We college presidents have learned to tread lightly when it comes to the passions of alumni and other fans for our athletic teams, whether it is one competing for a national championship or a less heralded group playing a rivalry game.
Recently, though, we have seen passions aroused in other quarters, as state legislatures have passed bills enabling our student-athletes to profit from the use of their name, image and likeness (often referred to as “N.I.L.”). Now, the N.C.A.A. has approved a historic change to allow student-athletes to be compensated for use of their N.I.L., with schools and conferences allowed to adopt their own additional policies. The Supreme Court recently issued a ruling against N.C.A.A. regulations limiting education-related funds a school can provide to its student-athletes. Such developments will undoubtedly, in the short term at least, create disruption and uncertainty for college sports.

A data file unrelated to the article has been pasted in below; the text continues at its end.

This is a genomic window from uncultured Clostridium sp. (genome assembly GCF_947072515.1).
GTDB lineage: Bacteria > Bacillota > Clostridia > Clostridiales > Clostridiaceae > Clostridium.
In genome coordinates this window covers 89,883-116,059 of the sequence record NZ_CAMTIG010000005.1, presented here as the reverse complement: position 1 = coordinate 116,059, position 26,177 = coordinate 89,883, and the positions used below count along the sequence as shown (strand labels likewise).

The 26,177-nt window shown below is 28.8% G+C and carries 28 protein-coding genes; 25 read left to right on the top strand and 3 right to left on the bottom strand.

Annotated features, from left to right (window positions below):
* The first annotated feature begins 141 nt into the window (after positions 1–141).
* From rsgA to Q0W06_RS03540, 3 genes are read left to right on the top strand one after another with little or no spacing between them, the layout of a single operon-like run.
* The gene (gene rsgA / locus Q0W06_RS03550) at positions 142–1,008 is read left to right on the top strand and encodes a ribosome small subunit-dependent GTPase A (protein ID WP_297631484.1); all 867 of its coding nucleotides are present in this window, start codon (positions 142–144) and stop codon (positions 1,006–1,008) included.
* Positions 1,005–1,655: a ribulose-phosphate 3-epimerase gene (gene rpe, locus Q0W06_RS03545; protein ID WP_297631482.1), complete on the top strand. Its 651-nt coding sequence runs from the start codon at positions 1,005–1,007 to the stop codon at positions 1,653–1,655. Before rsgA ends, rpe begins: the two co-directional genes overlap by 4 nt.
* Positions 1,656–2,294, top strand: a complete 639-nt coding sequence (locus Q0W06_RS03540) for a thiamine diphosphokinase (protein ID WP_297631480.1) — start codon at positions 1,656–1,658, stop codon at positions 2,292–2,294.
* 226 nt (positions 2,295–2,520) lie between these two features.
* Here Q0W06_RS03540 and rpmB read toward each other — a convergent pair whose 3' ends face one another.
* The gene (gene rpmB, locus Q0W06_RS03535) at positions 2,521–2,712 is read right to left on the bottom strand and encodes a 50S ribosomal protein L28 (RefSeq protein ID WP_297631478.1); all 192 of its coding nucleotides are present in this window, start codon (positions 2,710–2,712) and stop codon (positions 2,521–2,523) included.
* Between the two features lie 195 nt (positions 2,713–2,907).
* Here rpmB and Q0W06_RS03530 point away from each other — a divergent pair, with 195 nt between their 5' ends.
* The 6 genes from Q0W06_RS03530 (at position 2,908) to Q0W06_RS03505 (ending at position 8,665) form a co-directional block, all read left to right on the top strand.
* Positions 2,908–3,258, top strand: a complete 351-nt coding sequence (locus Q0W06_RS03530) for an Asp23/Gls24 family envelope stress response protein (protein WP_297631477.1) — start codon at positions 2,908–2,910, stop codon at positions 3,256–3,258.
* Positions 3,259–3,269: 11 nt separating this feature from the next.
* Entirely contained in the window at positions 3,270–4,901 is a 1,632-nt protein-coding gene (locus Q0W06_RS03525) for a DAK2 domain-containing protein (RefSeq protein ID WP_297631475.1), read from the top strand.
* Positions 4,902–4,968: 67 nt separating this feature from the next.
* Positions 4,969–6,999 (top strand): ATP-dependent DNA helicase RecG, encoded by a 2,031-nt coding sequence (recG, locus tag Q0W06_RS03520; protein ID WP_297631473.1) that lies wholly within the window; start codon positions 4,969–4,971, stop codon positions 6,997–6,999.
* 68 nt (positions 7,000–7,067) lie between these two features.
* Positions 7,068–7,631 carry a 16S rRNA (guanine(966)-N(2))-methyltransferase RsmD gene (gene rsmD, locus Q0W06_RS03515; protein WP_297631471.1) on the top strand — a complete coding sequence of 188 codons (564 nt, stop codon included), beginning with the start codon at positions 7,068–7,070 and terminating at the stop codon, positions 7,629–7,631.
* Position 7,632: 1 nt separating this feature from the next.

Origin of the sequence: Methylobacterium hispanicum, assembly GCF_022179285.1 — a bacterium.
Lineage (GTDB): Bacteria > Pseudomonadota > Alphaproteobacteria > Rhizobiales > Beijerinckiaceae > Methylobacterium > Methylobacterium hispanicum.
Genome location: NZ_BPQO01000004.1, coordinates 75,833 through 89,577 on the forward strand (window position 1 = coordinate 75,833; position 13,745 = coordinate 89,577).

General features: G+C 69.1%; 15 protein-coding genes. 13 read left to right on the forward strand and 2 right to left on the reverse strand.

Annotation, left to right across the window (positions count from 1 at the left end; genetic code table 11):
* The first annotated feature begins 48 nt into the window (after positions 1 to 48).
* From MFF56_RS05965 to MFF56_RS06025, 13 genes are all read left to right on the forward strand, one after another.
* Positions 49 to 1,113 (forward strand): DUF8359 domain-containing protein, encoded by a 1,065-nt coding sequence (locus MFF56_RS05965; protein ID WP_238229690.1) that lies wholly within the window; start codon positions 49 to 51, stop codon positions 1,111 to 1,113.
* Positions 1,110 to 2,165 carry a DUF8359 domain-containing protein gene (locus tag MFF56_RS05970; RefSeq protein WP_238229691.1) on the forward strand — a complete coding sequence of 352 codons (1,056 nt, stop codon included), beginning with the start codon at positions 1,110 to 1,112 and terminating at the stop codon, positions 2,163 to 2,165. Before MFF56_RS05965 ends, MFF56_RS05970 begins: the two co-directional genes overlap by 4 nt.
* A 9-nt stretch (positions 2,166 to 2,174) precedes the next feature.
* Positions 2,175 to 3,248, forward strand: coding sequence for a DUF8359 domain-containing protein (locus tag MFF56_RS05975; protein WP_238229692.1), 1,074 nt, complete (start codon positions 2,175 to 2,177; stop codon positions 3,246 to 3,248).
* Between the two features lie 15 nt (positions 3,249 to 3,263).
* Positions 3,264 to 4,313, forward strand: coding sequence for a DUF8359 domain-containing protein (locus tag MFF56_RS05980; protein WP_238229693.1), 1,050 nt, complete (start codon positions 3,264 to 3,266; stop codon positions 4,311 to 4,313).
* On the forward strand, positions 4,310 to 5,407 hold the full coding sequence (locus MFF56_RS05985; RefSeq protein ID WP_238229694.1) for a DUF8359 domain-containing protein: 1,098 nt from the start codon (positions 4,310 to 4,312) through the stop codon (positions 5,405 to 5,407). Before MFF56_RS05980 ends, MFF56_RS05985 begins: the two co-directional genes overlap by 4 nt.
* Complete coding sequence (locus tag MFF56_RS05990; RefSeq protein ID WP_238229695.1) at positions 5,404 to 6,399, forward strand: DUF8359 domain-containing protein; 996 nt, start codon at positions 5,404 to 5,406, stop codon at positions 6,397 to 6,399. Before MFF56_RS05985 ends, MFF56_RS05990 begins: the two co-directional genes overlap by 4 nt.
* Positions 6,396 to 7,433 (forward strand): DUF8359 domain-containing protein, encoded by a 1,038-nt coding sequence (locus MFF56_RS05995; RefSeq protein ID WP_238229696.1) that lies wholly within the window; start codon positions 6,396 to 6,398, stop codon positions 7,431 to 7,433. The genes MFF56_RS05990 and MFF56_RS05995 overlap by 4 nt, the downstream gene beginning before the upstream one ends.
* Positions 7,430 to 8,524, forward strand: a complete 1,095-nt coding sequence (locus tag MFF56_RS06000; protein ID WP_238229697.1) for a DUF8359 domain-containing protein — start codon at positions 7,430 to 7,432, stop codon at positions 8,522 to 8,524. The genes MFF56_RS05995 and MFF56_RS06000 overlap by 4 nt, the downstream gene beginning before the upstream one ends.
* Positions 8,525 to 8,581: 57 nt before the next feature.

Rather than treading lightly around this situation, we should seize the opportunity for reform and improvement. As we consider the shape of such reform, I propose the following as a guiding principle: Any changes adopted should support and strengthen the educational purpose central to our institutions, and enhance the educational outcomes for our student-athletes.
In an interview with The Times six years ago, I expressed support for relaxing prohibitions against student-athletes profiting from use of their own names, images and likenesses for one simple reason — other students are allowed to do so. For example, a student writing a popular fashion blog may earn money by endorsing a product, or another in a rock band may try to profit from a poster with his or her image. We should allow our student-athletes similar opportunities. Certainly, there is potential for abuse here. Institutions or their boosters may offer what are actually recruiting or other enticements under the guise of payments for the use of N.I.L. We must fashion regulations to prevent such abuses, while still allowing student-athletes to earn fair market value for the use of their N.I.L. I believe that regulations currently under consideration by the Senate Committee on Commerce, Science and Transportation are on the right track.
There are other steps the N.C.A.A. and its member institutions should take to enhance the educational experience for and well-being of our students who play on athletic teams.